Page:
Beyond Conservatism

The Resistance Takes Shape

"Paleoconservatism" is an awkward word, but then what it purports to describe is an awkward thing. The word in the English language that it most resembles is "paleontology"—the scientific study of fossils—and a fossil is precisely what most of the enemies of paleoconservatism accuse it of being. Coined in 1986 or '87, the word was originally supposed to characterize an intellectual and political movement that continued what George Nash called the "conservative intellectual movement" after World War II, and to distinguish it from the newer neoconservatism. As the fissure between neoconservatism and what Paul Gottfried called the "Second Generation' of the "Old Right" widened, however, it soon became evident that the latter was not quite the same thing as the school of writers gathered around National Review and its sister institutions in the 1950's and 1960's. Nor were its exponents exactly specimens of the "New Right of the 1970's and 80's. "Paleoconservatism" eventually developed into a distinctive movement with an identity of its own, quite different from postwar intellectual conservatism, neoconservatism, libertarianism, New Rightism, and other schools of the American right.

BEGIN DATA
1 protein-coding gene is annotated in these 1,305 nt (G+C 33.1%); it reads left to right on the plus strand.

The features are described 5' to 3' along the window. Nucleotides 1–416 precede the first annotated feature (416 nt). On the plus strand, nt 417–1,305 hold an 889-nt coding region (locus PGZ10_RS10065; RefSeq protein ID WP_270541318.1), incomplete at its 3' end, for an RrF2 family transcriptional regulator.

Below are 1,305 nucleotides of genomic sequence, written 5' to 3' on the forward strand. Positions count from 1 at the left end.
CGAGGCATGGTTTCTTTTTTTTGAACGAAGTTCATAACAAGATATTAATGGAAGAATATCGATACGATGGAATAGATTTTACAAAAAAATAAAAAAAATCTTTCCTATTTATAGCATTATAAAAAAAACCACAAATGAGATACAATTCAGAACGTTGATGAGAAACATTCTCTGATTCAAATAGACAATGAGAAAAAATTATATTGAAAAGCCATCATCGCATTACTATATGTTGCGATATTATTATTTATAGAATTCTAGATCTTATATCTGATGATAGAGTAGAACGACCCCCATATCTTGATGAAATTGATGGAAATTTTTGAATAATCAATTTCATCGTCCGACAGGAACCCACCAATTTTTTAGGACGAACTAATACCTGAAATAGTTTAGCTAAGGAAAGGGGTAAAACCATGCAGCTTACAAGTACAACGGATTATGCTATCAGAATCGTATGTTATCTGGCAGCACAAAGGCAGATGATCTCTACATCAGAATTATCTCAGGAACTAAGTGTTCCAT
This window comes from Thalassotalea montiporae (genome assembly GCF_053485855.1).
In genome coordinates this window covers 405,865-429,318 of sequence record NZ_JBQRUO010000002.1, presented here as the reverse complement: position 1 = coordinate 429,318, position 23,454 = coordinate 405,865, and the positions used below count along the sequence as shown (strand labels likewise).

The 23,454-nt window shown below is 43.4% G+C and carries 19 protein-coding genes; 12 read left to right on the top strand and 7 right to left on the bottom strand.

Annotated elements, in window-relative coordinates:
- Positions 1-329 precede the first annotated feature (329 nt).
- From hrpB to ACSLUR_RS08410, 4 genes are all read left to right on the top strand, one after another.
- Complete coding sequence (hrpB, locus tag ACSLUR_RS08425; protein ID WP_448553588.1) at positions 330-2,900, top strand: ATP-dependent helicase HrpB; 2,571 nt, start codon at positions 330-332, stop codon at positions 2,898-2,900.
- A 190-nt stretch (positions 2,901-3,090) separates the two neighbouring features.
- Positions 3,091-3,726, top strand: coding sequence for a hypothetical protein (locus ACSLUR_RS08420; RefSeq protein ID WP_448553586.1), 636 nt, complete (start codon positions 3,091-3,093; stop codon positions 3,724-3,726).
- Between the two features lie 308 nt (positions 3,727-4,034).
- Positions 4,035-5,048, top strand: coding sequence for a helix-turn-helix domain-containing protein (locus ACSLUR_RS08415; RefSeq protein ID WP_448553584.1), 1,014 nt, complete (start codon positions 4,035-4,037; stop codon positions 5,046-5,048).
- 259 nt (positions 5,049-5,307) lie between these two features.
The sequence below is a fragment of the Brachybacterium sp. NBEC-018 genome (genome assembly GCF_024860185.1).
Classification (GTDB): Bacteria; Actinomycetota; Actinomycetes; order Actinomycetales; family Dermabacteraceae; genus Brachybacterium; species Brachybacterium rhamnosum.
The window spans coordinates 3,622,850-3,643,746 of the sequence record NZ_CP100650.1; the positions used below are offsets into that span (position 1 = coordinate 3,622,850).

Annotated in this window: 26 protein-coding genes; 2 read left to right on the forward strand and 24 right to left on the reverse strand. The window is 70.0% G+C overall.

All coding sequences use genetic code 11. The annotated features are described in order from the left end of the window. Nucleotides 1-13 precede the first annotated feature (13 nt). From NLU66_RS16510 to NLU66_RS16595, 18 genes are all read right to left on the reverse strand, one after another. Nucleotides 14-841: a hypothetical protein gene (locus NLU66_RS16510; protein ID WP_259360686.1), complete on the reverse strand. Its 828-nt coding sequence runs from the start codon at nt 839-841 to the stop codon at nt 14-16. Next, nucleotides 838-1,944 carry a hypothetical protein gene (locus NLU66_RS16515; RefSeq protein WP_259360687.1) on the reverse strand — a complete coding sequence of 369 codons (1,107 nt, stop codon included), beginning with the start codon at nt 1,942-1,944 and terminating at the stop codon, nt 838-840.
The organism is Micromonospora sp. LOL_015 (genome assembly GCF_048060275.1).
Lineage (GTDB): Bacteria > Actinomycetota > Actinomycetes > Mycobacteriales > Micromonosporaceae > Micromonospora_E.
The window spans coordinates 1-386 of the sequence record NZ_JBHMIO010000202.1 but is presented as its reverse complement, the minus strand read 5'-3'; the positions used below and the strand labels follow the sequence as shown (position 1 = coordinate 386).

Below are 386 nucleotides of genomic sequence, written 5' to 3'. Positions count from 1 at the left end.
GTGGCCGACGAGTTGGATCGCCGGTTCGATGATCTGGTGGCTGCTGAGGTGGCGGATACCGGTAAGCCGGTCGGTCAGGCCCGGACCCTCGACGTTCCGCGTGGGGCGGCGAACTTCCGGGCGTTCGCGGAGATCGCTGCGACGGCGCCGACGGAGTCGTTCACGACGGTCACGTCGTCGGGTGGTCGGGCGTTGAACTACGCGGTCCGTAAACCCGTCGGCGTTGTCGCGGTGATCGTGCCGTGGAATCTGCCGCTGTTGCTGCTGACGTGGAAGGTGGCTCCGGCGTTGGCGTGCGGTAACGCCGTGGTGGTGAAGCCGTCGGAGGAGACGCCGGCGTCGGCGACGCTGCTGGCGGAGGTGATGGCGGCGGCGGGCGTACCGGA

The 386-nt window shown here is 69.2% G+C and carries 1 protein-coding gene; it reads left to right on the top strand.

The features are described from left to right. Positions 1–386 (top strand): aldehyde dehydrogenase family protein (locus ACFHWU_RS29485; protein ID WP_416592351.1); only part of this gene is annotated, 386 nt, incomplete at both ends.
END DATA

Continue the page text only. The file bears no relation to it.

There is not much question that paleoconservatism is distinct from most of these other identities of the right, but there remains a good deal of confusion...

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